Updated for 2016!
Walt Disney World and Disneyland are enormous places often with substantial crowds. Ask any Disney loving mom or dad planning a vacation to either park if they are a little apprehensive about keeping up with the kids, and most likely they’ll tell you there is a little fear. Talking about child safety is not the time to make a helicopter-parent joke, but parents these days like to keep a really close eye on the kids. Every guardian wants to keep their children safe, which on a Disney vacation can mean within eyesight. It’s undoubtedly easy for little feet to wander off, which could just as easily happen with bigger feet.
So we asked our Cheapskate Princess Facebook Fans to tell us how they kept up with their kids on a Disney vacation so that everyone felt safe and secure. We wanted to share their outstanding answers, from those vacationers who have been there, done that, and somehow survived the stress to plan another trip!
Picture With Cell Phone
Dale, “One thing to do in case you get separated is to take a picture with your cell phone each morning before you get to the park. This way you can show the Cast Members what your child looks like and what they are wearing. In addition, if you are parking at Disney, have them pose at the end of the row you parked in to help you remember where you parked your car.”
I can barely remember what I have on each day, much less what my kids are dressed in. Cast Members give little speeches on the trams on your way into each park reminding you how so many people each day forget where they parked. These are two great ways to make your cell phone work for you.
Meet Up Spot
Karen, “We determined a ‘meet spot’ each morning. Someplace very recognizable for everyone. We also had a code word- an unusual word- (our last visit we used the word ‘bubbles’) so if anyone drifted too far away they would hear the code word and head back to the group.”
Charlotte, “We use a pre-agreed meeting point and wristband with a mobile number written on it.“
Where to meet, that’s the question. Do your children know the layout of the parks that well? Many parents tell their children to stop right where they are, when they realize they have become separated, rather than continue walking. We’ll get to finding a Cast Member for help after a few more suggestions.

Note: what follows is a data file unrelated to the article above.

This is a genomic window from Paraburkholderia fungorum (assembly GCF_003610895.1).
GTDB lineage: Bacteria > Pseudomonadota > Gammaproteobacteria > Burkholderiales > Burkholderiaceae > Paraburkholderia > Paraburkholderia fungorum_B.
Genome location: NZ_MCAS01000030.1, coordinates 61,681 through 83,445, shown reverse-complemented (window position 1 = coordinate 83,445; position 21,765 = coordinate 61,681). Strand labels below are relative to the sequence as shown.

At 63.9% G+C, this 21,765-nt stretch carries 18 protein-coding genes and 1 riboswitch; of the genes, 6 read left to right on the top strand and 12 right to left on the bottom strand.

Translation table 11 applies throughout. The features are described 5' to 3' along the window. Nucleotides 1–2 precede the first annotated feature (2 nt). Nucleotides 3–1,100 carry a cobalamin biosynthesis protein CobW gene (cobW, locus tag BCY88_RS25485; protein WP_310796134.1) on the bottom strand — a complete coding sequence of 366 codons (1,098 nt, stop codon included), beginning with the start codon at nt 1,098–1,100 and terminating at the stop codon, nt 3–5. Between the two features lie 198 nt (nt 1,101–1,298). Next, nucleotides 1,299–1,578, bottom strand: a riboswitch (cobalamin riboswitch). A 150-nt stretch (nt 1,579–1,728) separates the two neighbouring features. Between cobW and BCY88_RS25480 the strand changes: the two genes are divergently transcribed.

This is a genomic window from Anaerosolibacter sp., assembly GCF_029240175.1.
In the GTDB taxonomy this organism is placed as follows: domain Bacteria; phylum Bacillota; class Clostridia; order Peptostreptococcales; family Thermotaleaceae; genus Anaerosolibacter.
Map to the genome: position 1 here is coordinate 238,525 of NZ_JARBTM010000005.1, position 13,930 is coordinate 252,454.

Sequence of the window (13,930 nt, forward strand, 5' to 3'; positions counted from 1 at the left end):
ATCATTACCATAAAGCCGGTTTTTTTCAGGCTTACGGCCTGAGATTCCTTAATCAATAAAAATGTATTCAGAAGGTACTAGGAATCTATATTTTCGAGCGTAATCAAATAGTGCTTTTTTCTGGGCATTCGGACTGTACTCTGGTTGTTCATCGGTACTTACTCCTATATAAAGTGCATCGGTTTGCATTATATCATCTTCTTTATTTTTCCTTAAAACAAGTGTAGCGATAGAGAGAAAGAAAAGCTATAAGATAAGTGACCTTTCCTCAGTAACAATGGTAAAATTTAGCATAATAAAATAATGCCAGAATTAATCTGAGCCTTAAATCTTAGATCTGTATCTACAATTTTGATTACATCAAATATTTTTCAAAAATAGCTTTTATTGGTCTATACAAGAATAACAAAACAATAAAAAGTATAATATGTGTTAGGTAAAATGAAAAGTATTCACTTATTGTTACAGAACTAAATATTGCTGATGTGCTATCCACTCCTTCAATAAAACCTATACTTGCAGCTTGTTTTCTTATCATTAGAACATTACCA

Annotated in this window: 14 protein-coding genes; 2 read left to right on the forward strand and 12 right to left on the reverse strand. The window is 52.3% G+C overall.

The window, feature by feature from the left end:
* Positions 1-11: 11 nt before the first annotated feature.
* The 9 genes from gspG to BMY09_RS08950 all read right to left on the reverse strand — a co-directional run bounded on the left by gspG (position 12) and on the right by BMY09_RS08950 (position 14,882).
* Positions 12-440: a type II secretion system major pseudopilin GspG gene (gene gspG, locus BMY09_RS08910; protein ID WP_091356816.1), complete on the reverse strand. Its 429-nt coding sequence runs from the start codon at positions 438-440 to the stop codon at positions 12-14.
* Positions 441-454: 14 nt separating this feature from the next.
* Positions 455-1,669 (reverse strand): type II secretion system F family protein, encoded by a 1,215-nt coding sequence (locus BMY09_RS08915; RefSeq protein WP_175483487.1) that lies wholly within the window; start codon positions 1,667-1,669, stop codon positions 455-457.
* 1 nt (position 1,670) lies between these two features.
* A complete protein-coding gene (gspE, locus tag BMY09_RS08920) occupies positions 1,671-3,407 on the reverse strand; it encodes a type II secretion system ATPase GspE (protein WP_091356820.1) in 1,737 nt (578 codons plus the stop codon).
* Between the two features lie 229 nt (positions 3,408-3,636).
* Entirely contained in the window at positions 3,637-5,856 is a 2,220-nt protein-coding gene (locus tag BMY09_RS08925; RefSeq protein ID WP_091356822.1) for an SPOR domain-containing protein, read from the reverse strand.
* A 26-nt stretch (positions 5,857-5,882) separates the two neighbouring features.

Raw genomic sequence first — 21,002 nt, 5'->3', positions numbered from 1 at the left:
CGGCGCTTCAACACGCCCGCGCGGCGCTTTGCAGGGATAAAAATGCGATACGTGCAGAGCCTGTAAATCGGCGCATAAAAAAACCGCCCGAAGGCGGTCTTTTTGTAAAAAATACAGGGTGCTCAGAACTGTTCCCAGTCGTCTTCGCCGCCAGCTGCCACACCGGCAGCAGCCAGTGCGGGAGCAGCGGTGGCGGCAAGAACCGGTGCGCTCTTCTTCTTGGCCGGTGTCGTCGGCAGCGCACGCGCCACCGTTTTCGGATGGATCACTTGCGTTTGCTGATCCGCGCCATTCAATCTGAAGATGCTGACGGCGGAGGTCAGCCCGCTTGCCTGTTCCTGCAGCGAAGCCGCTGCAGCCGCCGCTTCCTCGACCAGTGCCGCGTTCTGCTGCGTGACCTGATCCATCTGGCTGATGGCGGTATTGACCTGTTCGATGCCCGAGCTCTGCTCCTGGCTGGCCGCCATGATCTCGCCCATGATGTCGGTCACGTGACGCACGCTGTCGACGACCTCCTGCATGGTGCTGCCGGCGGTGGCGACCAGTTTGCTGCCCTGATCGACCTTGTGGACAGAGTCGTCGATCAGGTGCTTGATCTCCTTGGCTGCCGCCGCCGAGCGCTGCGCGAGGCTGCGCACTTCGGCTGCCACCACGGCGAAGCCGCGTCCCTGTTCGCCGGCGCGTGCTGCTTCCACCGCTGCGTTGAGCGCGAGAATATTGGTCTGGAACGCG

Erica, “The first time we did Disney, I went by myself with six kids. I assigned a younger child to a teenager. My teens were 5’8″ and taller, so it was easy to spot everyone. But just in case, I made lanyards out of the cute luggage tags and pins Disney gives that include that child’s name, my name and phone, the teen’s names/phone, and any special info.”
If you are traveling with multitudes of children, pair them up. This might put a little extra responsibility on the older kids, but hey, this is a family activity. This also might keep your teen’s eyes on the amazing surroundings instead of being buried in a cell phone.
Diana, “We wear matching shirts so when I panic, she matches me. Some are school shirts so nobody else would have one. This happened last year, but my daughter is 11 and saw Dad. So she went with him, and they found me. Usually we make a train; I’m in front, and my husband is back. So if she isn’t in the middle, she is out of line.”
You’ll see lots of groups of people in matching shirts, so Diana is correct – go for something unusual. And I like the tip about child body placement, if you aren’t traveling with a multitude of children. If they aren’t standing in a certain spot, you’ll instantly know they have wandered off or become separated.
We have some suggestions on making your own Disney vacation shirts, cheapskate style!
Look for Cast Members
Erica, “Ohhhh, teach kids what the Cast Members buttons look like. Some employees aren’t dressed up, but they always wear their button, whereas you might see some ordinary people dressed up, which can be misleading to children.“
Kimberlee, “Don’t bring kids! Seriously though, I taught the kids to hunt down a cast member if needed.” (Cheapskate Princess note – Kimberlee is correct. You can’t lose kids if they are home with grandma while you and another adult are exploring the parks by yourselves. But that’s another article for another day…)
Erica, “My parents never had to worry about this with my brother and me. We knew Disney better than they did (and still do.) so much so that they trusted us more in a crowded theme park then in our own house when we were both elementary school ages. We were taught to find a Cast Member if we ever truly got lost, which never needed to happened. I do love the Disney philosophy that kids are never lost – it’s the parents who are lost.
Cast Member uniforms will differ, but the color and shape of their name tags will remain the same.
Monique, “We grabbed one of the first visit buttons and wrote our cell numbers on the backside. Next time we plan to do the temporary tattoos.“
Bring a Sharpie in your park bag, and you’ll be all set once you get the button. We have the 411 on FREE Disney buttons…
Number on the Arm
Jessica, “Write your phone number on their upper arm and apply liquid skin over it. Make sure they know to find a Cast Member if they get lost.”